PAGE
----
This is quite astonishing because copra (dried coconut flesh) and palm oil, as well as the fibre and the fresh fruit, so suitable as natural preserve for the long travels of sailors of not so long ago, make the coconut a clear candidate for extensive alteration of its ancestral genetic landscape, yet it has resisted all that almost impassible in all its range from Africa to South America. 
    A lesson to be assimilated by all those who happily proclaim that established populations can easily be altered. It can happen indeed but it is not easy.
     

    Earliest art of America may be mammoth engraving in Florida

    [Updated Jun 23]
    Science Daily reports of the finding of a bone with a mammoth engraving. It is believed to have an age of c. 13,000 BP because that is the approximate date of extinction of these animals in North America according to the fossil record. The unusual finding was recovered from Vero Beach, Florida:

    Barbara Purdy et al., Earliest Art in the Americas: Incised Image of a Proboscidean on a Mineralized Extinct Animal Bone from Vero Beach, Florida. Journal of Archaeological Science, 2011. Pay per view.

    [DOI is broken so link above is direct]

    Abstract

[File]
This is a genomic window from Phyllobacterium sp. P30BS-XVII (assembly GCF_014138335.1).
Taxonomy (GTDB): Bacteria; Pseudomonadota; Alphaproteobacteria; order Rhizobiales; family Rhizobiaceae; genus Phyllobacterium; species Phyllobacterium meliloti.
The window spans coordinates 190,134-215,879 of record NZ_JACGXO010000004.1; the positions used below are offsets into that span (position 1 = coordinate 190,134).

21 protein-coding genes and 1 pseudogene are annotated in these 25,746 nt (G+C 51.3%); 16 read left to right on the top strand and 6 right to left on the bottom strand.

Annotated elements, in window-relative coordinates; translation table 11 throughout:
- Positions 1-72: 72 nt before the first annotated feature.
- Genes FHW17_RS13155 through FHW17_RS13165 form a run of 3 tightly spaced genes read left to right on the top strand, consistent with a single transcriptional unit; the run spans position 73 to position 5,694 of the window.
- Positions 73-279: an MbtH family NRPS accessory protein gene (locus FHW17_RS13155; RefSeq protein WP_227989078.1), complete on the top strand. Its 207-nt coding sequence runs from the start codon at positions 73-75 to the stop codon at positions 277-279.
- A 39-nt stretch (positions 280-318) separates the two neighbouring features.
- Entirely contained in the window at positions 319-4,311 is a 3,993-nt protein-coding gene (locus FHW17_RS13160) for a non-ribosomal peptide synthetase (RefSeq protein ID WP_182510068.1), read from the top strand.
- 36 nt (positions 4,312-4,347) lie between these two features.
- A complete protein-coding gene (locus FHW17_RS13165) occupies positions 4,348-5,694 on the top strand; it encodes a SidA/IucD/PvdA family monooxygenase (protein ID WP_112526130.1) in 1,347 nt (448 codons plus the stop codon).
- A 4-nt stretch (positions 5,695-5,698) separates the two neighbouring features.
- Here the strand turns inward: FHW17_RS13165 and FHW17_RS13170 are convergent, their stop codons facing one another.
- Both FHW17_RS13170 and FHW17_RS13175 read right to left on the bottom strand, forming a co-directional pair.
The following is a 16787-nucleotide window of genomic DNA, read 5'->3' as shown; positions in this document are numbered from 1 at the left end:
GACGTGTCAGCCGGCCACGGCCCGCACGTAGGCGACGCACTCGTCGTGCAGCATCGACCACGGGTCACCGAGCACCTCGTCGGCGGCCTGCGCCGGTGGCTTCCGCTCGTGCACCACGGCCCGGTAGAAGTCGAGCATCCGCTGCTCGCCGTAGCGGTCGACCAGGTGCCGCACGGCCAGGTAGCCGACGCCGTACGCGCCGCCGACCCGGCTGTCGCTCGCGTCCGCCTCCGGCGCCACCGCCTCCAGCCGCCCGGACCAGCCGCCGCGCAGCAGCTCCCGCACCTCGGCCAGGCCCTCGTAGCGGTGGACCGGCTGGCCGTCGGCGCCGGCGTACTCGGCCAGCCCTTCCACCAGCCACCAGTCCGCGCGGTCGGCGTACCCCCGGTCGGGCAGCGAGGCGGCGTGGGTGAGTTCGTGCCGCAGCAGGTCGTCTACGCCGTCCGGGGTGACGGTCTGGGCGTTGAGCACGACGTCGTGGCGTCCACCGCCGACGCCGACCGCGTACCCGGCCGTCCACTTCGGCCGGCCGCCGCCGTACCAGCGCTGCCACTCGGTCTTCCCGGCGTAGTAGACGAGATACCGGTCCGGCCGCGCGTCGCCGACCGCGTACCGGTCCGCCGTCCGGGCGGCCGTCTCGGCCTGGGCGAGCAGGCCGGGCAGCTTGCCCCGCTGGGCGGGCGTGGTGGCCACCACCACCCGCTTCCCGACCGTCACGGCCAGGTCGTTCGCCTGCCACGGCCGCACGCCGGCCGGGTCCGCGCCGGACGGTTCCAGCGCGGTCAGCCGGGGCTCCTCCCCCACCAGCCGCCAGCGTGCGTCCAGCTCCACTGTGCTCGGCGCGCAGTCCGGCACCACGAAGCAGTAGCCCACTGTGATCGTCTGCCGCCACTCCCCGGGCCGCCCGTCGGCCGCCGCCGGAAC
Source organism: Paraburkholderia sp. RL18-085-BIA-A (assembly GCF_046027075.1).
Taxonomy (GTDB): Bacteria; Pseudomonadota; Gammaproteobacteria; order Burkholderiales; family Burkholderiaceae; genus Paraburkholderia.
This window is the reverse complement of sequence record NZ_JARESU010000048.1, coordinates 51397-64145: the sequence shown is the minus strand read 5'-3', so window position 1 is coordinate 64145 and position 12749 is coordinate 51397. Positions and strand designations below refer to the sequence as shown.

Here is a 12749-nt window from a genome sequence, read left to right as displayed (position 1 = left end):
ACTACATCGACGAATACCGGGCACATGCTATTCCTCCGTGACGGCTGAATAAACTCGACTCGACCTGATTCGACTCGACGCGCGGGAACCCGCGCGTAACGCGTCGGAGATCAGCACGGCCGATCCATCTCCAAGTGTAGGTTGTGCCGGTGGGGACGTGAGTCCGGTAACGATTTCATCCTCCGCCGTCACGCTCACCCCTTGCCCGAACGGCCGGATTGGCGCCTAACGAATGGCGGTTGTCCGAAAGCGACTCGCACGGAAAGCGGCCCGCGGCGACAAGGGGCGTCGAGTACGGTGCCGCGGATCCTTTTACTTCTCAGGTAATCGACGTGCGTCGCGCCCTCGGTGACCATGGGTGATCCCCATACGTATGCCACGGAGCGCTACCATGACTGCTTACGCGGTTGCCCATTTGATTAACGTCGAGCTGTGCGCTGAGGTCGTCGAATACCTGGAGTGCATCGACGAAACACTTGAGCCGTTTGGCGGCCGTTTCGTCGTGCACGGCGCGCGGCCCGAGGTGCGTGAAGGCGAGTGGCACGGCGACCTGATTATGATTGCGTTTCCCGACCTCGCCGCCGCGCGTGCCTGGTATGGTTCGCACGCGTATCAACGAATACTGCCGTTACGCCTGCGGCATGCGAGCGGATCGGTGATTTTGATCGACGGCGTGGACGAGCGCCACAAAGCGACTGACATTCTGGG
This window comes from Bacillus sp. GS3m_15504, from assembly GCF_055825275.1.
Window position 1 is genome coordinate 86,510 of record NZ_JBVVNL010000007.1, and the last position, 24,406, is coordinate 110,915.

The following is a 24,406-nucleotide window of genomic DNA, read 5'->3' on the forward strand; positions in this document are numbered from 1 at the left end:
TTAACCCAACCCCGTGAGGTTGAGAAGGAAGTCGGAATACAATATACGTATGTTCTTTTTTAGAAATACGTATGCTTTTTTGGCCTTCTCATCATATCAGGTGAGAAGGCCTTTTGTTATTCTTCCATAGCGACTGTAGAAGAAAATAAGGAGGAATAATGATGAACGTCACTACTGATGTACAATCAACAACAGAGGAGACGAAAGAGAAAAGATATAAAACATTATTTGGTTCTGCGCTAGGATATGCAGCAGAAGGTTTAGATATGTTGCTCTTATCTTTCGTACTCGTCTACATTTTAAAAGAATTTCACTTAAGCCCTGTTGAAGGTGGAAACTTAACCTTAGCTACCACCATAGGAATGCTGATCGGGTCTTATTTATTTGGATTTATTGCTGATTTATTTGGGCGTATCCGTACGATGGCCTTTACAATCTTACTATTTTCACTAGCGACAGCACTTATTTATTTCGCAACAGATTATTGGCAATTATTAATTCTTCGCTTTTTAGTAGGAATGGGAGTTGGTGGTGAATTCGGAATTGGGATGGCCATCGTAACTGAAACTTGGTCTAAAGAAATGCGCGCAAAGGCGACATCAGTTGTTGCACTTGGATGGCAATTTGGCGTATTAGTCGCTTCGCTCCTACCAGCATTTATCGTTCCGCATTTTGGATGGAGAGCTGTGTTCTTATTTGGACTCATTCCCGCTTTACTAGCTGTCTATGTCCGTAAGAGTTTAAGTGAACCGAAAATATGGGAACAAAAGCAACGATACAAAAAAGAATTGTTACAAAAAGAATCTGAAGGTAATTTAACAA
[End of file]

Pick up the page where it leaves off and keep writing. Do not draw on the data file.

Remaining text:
A fragmented fossil bone incised with the figure of a proboscidean was recently found at Vero Beach, Florida near the location where Late Pleistocene fauna and human bones were recovered from 1913–1916. This engraving may represent the oldest and only existing example of Terminal Pleistocene art depicting a proboscidean in the Americas. Because of the uniqueness, rarity, and potential antiquity of this specimen, caution demanded that a variety of tests be used in anattempt to verify its authenticity. The mineralized bone was identified as mammoth, mastodon, or giant sloth. Rare earth element analysis was consistent with the fossil bone being ancient and originating at or near the Old Vero site (8-IR-9). Forensic analysis suggests the markings on the bone are not recent. Optical microscopy results show no discontinuity in coloration between the carved grooves and the surrounding material indicating that both surfaces aged simultaneously. Scanning electron microscopy (SEM) revealed that the edges of the inscription are worn and show no signs of being incised recently or that the grooves were made with metal tools.In addition, the backscattered SEM images suggest there is no discontinuity in the distribution of light and heavy elements between the scribed region and the surrounding bone indicating that both surfaces aged in the same environment. This is very different from an intentional mark made on the bone for comparison. Energy dispersive x-ray spectroscopy (EDXS) shows that the surface contains significant amounts of calcium, phosphorus, oxygen, and carbon typical of a mineralized bone surface. Examination of a cast and mold of the incised bone by Reflectance Transformation Imaging (RTI) also provided no evidence that the engraving was made recently. All of these results are consistent with the mammoth engraving being authentic.